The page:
My Theology of Pastoral Ministry (part 6)

December 17, 2011 — Leave a comment

Today is the final part of a series of six blog posts where I am sharing my Theology of Pastoral Ministry. (You can read yesterday’s post here.) By sharing this theology of pastoral ministry I hope to encourage you to develop your own theology of pastoral ministry (or philosophy of work).

Clipart of a Pastor. Photo courtesy Microsoft Word.

One challenge with my theology of pastoral ministry is that it is broad.

“Being a leading servant who spreads God’s love around the world” is broad and does not give specific tasks or activities that I can do. However, that also gives me a strength because God is the one who has authority over me. Because God has authority over me, I follow His direction and what He wants me to do.

If God wants me to be a leading servant by doing one thing, then at a later time He wants me to be a leading servant by doing something completely different, that is ok because my theology of pastoral ministry has room for that. Because my statement is broad it allows God to be the leader and I can follow the change that He directs me to make. I recently heard Beth Moore teach on this same topic. She realized early in her life that she should surrender to God and commit to following Him, not to surrender and commit to a specific ministry.[1]

Another strength of my theology of pastoral ministry is that I am pretty good at envisioning and thinking. Because I am good at thinking and envisioning about a specific topic I can often dream and see things bigger than others. However, because I can think through my theology of pastoral ministry and see possible ways to serve others, that opens up the possibility that I might see something and pursue a vision that is not God’s vision for my life and ministry. Thus, I need to stay in communication with God and stay committed to Him and His vision for my life.

My theology of pastoral ministry is to be a leading servant who spreads God’s love around the world. This helps to direct me while here on earth. It helps me to follow God’s direction of shepherding those I work with and those who read my writing.

Question: What is your theology of pastoral ministry or philosophy of work?

BIBLIOGRAPHY (for the entire 6 part blog series)

Comfort Ph.D., Philip W and Walter A. Elwell. Tyndale Bible Dictionary: A comprehensive guide to the people, places, and important words of the Bible. Carol Stream, IL: Tyndale House Publishers, 2001.

Graham, Billy. Billy Graham Talks to Teen-agers, Wheaton: Miracle Books, 1958.

Graham, Billy. The Journey: Living by Faith in an Uncertain World Nashville, TN: W Publishing Group, 2006.

Moore, Beth. “So Long Insecurity.” Lecture, Catalyst Conference at Gwinnett Arena, Duluth, GA, October 7, 2010.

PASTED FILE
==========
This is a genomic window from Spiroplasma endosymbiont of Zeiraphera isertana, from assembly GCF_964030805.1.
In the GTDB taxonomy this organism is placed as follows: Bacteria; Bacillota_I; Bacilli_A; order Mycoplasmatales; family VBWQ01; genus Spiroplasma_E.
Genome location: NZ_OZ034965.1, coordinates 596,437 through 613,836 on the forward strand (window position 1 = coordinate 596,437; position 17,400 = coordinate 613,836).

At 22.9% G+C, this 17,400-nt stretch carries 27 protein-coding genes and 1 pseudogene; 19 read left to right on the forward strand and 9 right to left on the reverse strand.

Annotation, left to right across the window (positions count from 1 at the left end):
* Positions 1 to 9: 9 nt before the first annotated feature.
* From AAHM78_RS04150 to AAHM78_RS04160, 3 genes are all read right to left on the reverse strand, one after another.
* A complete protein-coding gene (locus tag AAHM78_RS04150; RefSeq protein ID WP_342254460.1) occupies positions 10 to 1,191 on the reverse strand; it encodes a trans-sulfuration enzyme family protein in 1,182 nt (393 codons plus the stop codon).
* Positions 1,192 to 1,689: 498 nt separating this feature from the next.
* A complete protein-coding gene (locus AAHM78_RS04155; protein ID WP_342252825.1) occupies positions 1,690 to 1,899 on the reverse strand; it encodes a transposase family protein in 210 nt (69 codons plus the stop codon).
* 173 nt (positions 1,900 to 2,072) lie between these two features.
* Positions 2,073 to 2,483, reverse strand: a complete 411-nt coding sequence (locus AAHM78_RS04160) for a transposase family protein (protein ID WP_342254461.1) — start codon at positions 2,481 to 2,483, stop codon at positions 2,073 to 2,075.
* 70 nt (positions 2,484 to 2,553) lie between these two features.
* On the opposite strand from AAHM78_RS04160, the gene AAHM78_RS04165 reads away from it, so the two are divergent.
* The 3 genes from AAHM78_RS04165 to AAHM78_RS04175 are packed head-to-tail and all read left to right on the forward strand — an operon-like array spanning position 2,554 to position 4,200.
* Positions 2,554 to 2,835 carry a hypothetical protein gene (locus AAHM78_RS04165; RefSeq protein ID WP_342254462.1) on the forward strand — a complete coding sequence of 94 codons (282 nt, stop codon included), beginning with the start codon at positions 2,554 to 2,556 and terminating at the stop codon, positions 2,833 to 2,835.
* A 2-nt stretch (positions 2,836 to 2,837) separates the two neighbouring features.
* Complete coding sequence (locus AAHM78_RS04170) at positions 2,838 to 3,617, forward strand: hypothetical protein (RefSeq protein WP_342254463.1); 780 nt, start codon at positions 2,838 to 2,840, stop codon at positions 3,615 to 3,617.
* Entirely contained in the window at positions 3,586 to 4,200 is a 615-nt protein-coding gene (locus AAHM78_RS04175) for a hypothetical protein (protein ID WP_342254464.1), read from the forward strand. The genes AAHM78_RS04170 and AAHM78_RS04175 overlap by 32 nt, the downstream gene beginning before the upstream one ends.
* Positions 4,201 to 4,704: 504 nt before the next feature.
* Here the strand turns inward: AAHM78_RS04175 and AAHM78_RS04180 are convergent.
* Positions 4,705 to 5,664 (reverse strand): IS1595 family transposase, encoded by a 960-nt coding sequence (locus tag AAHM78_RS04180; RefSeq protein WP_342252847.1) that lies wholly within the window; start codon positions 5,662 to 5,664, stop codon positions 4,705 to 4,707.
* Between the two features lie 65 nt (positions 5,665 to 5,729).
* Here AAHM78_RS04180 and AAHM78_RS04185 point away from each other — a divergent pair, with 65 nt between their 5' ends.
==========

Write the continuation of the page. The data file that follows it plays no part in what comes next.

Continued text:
Roberts-Lewis, Amelia and Tonya D. Armstrong. “Moving the Church to Social Action.” Social Work and Christianity 37, no. 2 (2010): 115-127.

Smith, A. Iona. “A Little Child Shall Lead Them” in “Emerging as Ministers” in Congregations 32, no. 4 (2006): 26-40.

Stace Vega, April. Afterword of More Ready Than You Realize: The Power of Everyday Conversations, by Brian McLaren. Grand Rapids, MI: Zondervan, 2006.

Stanley, Andy. “When Less is More.” Lecture, Catalyst West Conference at Mariners Church, Orange County, CA, April 23, 2010.

Swanson, James A. and Keith Williams, “Dictionary and Index for Hebrew and Greek Word Studies.” in New Living Translation Study Bible, 2225. Carol Stream, IL: Tyndale House Publishers, 2008.

Thompson, James W. Pastoral Ministry According to Paul: A Biblical Vision Grand Rapids, MI: Baker Academic, 2006.


[1] Beth Moore, “So Long Insecurity” (lecture, Catalyst Conference at Gwinnett Arena, Duluth, GA, October 7, 2010).

Christopher L. Scott

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Christopher Scott is Small Groups Pastor at Rocky Hilly Community Church in Exeter, CA. He has more than ten years of experience leading volunteers, running nonprofit programs, and teaching the Bible in small group settings. He holds a bachelor's degree from Fresno Pacific University and master's degree from Dallas Theological Seminary.

Disclosure of Material Connection: Some of the links in the post above may be "affiliate links." This means if you click on the link and purchase the item, I will receive an affiliate commission. I also may have received one or more of the products or services mentioned above for free in the hope that I would mention it on my blog. Regardless, I only recommend products or services I use personally and believe will add value to my readers. I am disclosing this in accordance with the Federal Trade Commission's 16 CFR, Part 255: "Guides Concerning the Use of Endorsements and Testimonials in Advertising."